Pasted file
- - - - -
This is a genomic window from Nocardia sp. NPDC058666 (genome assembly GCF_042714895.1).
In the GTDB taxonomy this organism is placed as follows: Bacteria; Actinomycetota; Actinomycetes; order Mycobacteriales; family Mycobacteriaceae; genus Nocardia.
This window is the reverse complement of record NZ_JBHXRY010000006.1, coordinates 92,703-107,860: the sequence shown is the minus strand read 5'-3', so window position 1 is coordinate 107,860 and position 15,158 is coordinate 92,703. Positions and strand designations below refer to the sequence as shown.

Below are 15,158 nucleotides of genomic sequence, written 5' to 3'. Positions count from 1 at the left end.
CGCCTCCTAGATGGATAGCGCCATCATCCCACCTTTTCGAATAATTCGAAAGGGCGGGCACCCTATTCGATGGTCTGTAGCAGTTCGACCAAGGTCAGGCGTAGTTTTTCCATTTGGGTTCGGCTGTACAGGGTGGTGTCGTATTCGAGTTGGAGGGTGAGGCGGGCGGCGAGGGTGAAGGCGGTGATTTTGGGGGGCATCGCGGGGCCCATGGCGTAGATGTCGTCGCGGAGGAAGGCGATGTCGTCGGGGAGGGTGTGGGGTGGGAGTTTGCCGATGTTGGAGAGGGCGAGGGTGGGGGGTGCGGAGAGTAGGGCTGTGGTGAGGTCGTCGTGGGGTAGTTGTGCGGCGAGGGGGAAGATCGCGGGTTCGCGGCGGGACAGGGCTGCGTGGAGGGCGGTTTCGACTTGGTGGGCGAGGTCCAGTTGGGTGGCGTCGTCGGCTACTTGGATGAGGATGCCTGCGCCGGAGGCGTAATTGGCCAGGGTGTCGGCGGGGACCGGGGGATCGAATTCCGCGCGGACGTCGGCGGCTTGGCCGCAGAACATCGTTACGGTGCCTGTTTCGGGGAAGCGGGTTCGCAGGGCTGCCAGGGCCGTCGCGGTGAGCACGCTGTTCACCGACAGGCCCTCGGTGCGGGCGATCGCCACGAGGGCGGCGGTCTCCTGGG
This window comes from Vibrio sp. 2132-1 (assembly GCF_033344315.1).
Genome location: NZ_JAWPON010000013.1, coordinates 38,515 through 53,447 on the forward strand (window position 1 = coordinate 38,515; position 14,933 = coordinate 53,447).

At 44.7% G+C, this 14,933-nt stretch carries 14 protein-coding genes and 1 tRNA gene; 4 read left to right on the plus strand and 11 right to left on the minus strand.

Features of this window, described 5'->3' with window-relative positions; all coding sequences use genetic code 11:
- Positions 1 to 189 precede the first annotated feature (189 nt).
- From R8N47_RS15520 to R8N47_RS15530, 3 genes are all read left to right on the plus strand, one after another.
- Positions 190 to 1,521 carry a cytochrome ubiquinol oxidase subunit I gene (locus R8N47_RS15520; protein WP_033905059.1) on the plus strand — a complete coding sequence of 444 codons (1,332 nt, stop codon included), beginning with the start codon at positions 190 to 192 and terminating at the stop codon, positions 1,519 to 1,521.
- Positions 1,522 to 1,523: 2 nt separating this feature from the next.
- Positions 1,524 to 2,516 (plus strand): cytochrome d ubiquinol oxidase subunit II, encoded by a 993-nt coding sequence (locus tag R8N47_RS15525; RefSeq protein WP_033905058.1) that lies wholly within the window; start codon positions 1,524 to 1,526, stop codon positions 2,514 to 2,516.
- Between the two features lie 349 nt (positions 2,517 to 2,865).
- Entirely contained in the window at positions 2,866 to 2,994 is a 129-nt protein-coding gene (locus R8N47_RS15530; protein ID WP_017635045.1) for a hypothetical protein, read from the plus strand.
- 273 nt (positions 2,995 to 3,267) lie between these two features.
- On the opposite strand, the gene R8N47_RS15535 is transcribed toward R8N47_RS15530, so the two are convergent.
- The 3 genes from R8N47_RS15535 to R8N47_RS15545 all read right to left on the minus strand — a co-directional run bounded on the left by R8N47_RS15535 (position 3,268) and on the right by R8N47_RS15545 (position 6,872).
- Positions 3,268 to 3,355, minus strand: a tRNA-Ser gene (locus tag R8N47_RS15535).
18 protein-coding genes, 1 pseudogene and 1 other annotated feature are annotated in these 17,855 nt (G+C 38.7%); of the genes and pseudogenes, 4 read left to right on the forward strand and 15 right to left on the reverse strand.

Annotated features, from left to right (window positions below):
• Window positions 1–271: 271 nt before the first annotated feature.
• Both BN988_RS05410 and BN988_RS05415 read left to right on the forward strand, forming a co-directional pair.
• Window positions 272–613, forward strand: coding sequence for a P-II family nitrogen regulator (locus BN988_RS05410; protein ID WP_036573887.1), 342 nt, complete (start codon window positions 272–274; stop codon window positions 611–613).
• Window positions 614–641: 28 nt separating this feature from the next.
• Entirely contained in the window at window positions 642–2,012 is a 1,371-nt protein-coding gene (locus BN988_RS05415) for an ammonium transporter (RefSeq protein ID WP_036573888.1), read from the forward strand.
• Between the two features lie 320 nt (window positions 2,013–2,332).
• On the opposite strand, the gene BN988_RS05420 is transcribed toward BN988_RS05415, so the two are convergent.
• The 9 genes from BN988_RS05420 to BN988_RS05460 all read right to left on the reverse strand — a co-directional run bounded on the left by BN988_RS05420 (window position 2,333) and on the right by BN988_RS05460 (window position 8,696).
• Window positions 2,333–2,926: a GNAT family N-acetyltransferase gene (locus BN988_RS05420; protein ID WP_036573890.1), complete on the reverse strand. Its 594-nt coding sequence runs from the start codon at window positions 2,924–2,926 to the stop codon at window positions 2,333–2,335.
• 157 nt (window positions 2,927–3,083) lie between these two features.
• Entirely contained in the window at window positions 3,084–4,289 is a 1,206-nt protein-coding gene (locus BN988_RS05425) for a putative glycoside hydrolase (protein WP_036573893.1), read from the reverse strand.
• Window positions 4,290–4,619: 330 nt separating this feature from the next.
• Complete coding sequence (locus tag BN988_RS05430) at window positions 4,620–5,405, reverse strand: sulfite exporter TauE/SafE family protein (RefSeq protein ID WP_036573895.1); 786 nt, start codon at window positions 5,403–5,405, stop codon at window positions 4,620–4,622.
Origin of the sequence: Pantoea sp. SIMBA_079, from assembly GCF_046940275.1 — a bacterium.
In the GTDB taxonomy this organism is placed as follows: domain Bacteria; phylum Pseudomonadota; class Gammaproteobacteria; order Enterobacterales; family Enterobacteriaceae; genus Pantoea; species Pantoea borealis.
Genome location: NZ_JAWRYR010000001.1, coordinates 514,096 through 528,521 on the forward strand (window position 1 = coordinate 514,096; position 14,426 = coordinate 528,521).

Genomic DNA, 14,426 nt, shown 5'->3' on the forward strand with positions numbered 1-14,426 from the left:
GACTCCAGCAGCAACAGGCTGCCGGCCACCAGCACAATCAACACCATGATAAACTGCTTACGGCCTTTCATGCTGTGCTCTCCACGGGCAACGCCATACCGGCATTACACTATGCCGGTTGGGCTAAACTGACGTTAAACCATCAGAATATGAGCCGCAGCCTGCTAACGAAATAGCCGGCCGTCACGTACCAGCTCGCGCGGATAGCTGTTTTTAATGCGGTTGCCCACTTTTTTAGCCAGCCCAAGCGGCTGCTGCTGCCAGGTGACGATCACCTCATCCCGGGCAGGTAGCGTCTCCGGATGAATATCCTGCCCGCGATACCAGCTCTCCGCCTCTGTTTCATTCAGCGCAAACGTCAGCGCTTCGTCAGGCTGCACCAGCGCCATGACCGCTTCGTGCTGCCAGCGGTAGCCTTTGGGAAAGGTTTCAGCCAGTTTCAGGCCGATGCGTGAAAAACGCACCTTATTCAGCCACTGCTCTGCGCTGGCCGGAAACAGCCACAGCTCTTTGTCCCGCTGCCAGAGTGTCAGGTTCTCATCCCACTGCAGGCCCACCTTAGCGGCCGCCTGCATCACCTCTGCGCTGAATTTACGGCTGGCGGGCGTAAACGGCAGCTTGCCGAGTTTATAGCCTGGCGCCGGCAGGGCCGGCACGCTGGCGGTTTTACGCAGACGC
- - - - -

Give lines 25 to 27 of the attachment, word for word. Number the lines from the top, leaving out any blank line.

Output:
• Window positions 272–613, forward strand: coding sequence for a P-II family nitrogen regulator (locus BN988_RS05410; protein ID WP_036573887.1), 342 nt, complete (start codon window positions 272–274; stop codon window positions 611–613).
• Window positions 614–641: 28 nt separating this feature from the next.
• Entirely contained in the window at window positions 642–2,012 is a 1,371-nt protein-coding gene (locus BN988_RS05415) for an ammonium transporter (RefSeq protein ID WP_036573888.1), read from the forward strand.